Myth or Fact? Resilience in Kids and Teens
Resilience. It’s a buzzworthy word, but what does it really mean? And what does it have to do with kids?
Resilience is the ability to handle life’s ups and downs. It’s an important skill that kids need to learn and grown-ups need to teach. But there are a lot of misconceptions around what resilience means and how it looks. Read on to learn about what resilience is, what it isn’t, and why it’s important to raise resilience in kids of all ages.
In this article:
Myth 1: Resilience is about not letting anything bother you
Raising resilient kids starts with allowing them to feel whatever they feel. Then, it’s about teaching them the skills to express and manage, or cope with, their feelings in healthy ways.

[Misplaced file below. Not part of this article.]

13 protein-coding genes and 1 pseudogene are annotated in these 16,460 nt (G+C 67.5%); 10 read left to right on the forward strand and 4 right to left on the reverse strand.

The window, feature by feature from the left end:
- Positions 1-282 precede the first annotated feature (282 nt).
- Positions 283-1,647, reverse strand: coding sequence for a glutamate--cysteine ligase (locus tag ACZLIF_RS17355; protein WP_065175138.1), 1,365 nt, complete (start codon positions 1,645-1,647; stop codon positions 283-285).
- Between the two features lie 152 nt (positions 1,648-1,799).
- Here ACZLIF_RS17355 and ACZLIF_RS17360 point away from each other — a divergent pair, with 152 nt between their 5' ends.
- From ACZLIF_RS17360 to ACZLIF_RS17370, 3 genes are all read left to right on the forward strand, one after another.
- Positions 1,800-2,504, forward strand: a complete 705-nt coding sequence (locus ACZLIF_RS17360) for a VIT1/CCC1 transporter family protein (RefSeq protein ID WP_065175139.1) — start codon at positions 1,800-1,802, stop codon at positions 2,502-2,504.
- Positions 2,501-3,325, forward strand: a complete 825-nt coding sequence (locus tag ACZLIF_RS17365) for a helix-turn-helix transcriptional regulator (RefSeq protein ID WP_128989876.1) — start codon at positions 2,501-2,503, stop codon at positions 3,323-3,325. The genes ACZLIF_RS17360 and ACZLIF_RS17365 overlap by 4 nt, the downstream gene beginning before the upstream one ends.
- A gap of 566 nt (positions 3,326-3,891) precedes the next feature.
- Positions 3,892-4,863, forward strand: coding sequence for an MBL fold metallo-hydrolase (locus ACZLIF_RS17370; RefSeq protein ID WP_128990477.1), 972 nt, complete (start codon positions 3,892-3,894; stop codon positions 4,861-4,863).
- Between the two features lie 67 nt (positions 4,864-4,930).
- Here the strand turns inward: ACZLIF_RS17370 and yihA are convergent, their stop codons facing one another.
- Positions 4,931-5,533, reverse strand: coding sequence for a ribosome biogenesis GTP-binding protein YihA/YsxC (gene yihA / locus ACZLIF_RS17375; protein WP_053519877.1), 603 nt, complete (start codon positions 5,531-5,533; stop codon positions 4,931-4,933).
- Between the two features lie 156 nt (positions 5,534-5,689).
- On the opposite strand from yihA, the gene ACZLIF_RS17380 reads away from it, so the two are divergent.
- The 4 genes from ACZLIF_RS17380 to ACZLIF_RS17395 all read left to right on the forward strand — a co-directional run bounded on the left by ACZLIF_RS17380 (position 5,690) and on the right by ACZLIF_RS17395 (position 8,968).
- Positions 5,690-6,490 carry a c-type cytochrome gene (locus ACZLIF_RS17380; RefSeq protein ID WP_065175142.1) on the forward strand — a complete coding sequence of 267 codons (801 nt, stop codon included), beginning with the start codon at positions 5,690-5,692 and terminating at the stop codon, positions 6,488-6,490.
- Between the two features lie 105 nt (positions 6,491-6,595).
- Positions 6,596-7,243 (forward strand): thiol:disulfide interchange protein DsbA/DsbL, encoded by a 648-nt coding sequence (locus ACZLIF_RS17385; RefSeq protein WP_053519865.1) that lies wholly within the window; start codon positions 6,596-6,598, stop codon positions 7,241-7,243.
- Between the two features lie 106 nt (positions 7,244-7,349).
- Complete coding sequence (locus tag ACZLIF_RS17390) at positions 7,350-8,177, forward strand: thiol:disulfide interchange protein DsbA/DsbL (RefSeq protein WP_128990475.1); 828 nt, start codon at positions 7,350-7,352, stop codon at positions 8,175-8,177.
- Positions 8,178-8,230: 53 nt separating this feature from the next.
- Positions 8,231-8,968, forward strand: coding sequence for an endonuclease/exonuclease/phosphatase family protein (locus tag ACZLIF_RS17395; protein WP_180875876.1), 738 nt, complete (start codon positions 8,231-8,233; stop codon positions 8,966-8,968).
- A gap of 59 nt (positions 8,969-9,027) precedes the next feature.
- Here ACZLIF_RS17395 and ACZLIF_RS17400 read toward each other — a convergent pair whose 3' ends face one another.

- Numbing, avoiding or dismissing feelings. Bottling up emotions can lead to challenges with mood, sleep, focus and even relationships. When kids don’t allow themselves to feel and work through their emotions, it makes them less resilient. However, when kids notice, express and work through all of their emotions, they learn how to cope with life's ups and downs. That builds resilience.
- Pushing through or sucking it up. It’s knowing when to take a break, or even when to say no to something. Adults who keep pushing through are more likely to end up feeling burned out. But those who are more resilient are better able to set necessary boundaries to prevent burnout. That’s why it’s important to start developing these skills in kids—so they’re capable of setting healthy boundaries as they get older.